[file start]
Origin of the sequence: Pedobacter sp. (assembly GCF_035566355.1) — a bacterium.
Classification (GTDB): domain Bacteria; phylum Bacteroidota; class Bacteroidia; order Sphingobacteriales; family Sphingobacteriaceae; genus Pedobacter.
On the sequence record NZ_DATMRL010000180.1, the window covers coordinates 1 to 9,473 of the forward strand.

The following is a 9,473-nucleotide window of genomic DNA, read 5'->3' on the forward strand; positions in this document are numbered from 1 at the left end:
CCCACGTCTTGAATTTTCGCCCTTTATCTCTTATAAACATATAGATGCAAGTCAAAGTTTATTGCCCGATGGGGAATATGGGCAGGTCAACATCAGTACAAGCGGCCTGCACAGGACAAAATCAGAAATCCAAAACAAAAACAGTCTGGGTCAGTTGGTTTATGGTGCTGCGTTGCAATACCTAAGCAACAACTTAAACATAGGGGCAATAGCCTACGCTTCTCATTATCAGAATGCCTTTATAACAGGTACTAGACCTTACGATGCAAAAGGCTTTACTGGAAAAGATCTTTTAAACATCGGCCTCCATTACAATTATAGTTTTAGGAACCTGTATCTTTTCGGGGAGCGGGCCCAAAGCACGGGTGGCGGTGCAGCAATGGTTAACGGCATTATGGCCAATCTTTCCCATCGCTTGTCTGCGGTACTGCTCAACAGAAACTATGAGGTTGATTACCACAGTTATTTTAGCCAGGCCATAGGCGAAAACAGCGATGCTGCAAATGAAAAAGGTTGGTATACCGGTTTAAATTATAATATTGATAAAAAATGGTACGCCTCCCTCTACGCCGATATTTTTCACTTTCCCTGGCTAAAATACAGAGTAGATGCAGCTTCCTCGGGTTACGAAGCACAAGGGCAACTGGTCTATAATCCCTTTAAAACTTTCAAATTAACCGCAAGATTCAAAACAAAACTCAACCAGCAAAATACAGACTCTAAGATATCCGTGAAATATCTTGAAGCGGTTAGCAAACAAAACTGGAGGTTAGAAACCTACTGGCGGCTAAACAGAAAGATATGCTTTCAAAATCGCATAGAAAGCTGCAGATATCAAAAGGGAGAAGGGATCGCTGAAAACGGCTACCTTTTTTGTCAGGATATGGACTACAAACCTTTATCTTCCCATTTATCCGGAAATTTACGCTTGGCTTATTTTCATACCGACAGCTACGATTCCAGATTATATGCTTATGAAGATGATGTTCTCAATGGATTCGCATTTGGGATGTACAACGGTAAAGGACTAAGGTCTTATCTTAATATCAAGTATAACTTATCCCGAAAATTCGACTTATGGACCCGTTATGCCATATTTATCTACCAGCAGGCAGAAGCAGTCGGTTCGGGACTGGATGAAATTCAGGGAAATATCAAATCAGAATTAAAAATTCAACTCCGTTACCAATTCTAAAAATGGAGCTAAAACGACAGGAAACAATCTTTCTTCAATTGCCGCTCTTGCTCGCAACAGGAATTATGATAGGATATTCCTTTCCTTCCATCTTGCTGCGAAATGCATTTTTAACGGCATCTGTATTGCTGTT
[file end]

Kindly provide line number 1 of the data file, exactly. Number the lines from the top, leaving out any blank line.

Origin of the sequence: Pedobacter sp. (assembly GCF_035566355.1) — a bacterium.